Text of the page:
A quick turn, paddle in deep, pulling off on the left bank.  Arundo: also known as Giant Reed, False Bamboo, cutter of hands and eroder of streambanks.  Another human artifact.  Planted as an ornamental and for erosion control, escaped to the ‘wild’, and invades ecosystems.  Our hubris about ‘fixing’ nature has broken it.  Ironically, I’m here doing the same thing.  Tuleyome’s been battling this weed within the Cache Creek wilderness for the last 7 years, and have the infestation down to less than a handful of plants.  This one escaped my detection until now.  A quick herbicide spray, and we’re back on the river.  Where there used to be almost 100 of these giant weeds here in the wilderness, we’ve reduced to a handful.  Soon there will be none.  The system is broken, though, and hidden upstream sources will continue to fertilize our shores with little plants.  We’re in this for the long haul.

The native willows and cottonwoods sway in the slight breeze.  Rushes and sedges line the banks, forming a ribbon of green contrasting the bright yellow of my kayak.  There’s a rumble up ahead, warning of a rapid.  I’ve run this so many times in the last dozen years, my reaction is automatic.  Back paddle, pick my line, hit it straight, dig hard, and avoid the tree branch.  A Great Blue Heron unfolds his wings and heads downstream.  He’ll be our travelling companion for the rest of the trip, always staying ahead of the interlopers.  Turtles on streamside rocks give us a sideways glance.  Some are stacked on each other.  King of the mountain gets the sunlight.  Some slip into the water as we get closer.  They’ll emerge downstream on the next rock that is to their liking.

We pull off at Trout Creek.  Even though it’s summer, there’s a steady flow coming out of the side canyon.  We know the spring-fed creek will be flowing late into the summer.

We also know what’s up the canyon.  Scrambling up the rocks and ducking under the willows, we pick our way toward the sound of falling water.  I’ve been here before, and many times.  A large stream of water shoots off a rock ledge, falling vertically into a perfectly round pool.  Behind the pool is a grotto.  Water droplets drip from rocks onto ferns.  This oasis is largely unknown, save for a few boaters that follow the bear path up the canyon.  No roads, no trails.  Wild.

  Back on the water, the breeze picks up.  We’re floating downstream, but getting pushed backwards.  Time for the arms to start working again.  The drumming of the water gets an accompaniment with the swoosh of paddle strokes.  The rhythm is broken by the crunch of branches.  Mother bear and her cub run up the hillside, their bronze fur rippling with each stride.  The exhilaration of seeing such a creature is replaced by the analytical mind.  Bear, check.  Turtles, River otter, Bald eagle, Osprey, Green heron, Blue heron, garter snake, deer…all, check.

Later, as we drag the boats up to the car, I reflect on the human infrastructure that was required to allow me to enjoy this wilderness.   Cars, gas, rubbers, plastics, and a sinuous serpentine asphalt ribbon.  It’s paradoxical, and uniquely human.  The artificial gets me closer to the natural.  It’s a paradox, but also a balance.  Preserving wild areas provides that balance.

  Andrew Fulks is the president of Tuleyome, a regional conservation nonprofit, and is presently the Putah Creek Riparian Reserve Manager for UC Davis, managing 6 miles of stream and several hundred acres. His interest is in open space preservation and public access.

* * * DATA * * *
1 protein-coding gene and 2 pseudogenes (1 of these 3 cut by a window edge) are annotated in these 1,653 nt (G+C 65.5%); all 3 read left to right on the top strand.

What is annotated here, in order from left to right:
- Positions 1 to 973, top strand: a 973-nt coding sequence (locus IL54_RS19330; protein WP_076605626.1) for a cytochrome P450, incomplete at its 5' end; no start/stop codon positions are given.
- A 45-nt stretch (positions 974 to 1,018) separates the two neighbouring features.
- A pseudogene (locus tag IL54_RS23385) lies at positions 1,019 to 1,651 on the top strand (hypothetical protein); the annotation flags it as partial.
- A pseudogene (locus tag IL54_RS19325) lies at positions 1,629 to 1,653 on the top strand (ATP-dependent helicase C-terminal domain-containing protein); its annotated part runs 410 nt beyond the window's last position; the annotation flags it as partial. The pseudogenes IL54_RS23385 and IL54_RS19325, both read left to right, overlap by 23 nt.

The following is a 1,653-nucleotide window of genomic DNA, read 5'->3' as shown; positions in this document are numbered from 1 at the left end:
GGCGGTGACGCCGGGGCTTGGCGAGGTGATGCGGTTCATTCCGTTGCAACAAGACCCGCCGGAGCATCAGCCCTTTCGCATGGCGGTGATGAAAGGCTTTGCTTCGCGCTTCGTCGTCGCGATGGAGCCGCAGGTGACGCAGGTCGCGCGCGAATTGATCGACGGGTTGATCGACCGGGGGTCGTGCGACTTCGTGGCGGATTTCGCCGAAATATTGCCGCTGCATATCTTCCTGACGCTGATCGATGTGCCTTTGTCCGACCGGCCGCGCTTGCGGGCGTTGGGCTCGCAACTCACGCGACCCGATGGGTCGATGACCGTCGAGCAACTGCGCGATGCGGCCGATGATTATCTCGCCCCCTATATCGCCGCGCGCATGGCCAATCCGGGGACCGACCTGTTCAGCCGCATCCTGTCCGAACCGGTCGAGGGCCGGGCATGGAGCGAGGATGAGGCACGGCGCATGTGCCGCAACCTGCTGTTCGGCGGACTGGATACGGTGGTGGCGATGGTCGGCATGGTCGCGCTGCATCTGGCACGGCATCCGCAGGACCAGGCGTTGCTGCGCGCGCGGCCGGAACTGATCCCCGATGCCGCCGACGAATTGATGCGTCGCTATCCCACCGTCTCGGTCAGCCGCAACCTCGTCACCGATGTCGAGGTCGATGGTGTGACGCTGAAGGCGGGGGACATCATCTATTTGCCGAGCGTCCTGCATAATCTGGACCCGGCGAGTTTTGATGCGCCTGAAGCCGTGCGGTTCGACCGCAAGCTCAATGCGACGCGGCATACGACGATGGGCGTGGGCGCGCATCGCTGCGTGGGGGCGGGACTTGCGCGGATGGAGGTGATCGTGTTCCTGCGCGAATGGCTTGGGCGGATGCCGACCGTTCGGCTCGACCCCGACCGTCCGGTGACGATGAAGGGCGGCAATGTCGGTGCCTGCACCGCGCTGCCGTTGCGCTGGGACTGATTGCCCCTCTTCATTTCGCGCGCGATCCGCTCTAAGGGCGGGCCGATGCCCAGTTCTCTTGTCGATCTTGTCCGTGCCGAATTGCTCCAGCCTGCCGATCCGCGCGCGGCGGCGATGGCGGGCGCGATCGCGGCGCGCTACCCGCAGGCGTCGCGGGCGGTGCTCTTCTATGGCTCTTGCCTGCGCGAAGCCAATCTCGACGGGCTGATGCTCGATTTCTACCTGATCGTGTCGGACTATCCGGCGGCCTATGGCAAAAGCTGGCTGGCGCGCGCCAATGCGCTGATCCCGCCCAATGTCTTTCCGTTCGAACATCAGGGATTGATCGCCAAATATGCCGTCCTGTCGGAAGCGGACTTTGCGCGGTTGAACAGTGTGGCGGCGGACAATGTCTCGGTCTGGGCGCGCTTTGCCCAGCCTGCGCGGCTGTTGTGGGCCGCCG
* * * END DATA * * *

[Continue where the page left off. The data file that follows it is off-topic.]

Yes, you can support local journalism, support this website, and see all the News-Ledger’s articles every week! Subscribe to the News-Ledge newspaper. It’s only $20 per year within West Sacramento – once a week, delivered to your mailbox.

  You can even try it for free for two months if you live in West Sacramento. Just send your name and mailing address to FreeTrial@news-ledger.com (offer open to new subscribers in West Sacramento ZIP codes 95691 & 95605).

Copyright News-Ledger 2012

Spare the air: free bus on Tuesday


With tomorrow’s temperature expected to reach about 112 degrees, contributing to bad air quality, a regional “Spare the Air” day has been declared. Among other things, this means some local bus service will be offered free. Here’s the full text of a press release from YoloBus in Yolo County:

“Tuesday, August 14, 2012 has been designated by the Sacramento Metropolitan Air Quality Management District as a “Spare the Air” day.   Rides on YOLOBUS and Unitrans fixed route services will be provided at no charge to riders because of this “Spare the Air Day” designation. Also, riders of YOLOBUS paratransit services will not be charged a fare on those days.

“This summer, when the Air Quality Index (AQI) is expected to exceed “127” for ozone levels, the Air District sends out an announcement at least the day before.

“Additionally, because the temperature forecast is significant for Tuesday, both YOLOBUS and Unitrans are advising passengers to stay hydrated by drinking plenty of water and  staying indoors as long as possible (until their buses arrive), particularly in the afternoon.

 “How can a rider find out if their bus is on time without being out there in the heat of the day?  YOLOBUS riders can get real time information on where their bus is simply by going to the Yolobus.com web site and clicking on “automatic vehicle location system”, or going to http://avl.yctd.org/.

“This free-ride incentive program on YOLOBUS is funded by the Sacramento Area Council of Governments and the Yolo-Solano Air Quality Management District.  Likewise, Unitrans, which serves the City of Davis, surrounding area, and U.C. Davis campus, will offer free rides on Spare the Air days as well.  This free-ride offer does not apply to Sacramento Regional Transit buses or light rail and free transfers to that system will not be issued.

“Five-day forecasts for ozone are available at  www.sparetheair.com and Spare the Air days are determined a day in advance which helps people plan to use alternative transportation, including bus, carpooling, walking and bicycling. Residents can also receive personal notification through Air Alert, a free service available by signing up at www.myairalert.net.  On declared “Spare the Air” days anyone can ride YOLOBUS for free.

“Bus schedules are available by contacting YOLOBUS at 530-666-2877 or www.yolobus.com, as well as UNITRANS at 530-752-2877 or www.Unitrans.com.”

From the West Sacramento News-Ledger 2012

Kids: read to a nice dog


The West Sacramento library branch is promoting reading by inviting kids of all ages to read to a therapy dog for 15 minutes on the second and fourth Friday of each month, 3:30-5 p.m. at 1212 Merkley Avenue.

First come, first to read.

Copyright News-Ledger 2012

West Yolo hills seek ‘conservation area’ status


The office of Senator Barbara Boxer announced last month that she had introduced legislation to create a 319,000-acre “Berryessa Snow Mountain Conservation Area” from a region that spans the counties of Yolo, Lake, Mendocino and Napa.

“The Berryessa Snow Mountain region is one of California’s treasures,” she was quoted, “and this bill will help ensure that it is protected for future generations to enjoy.”

The new designation would put all the land into one management plan to better protect it, said Boxer’s office.

Copyright News-Ledger 2012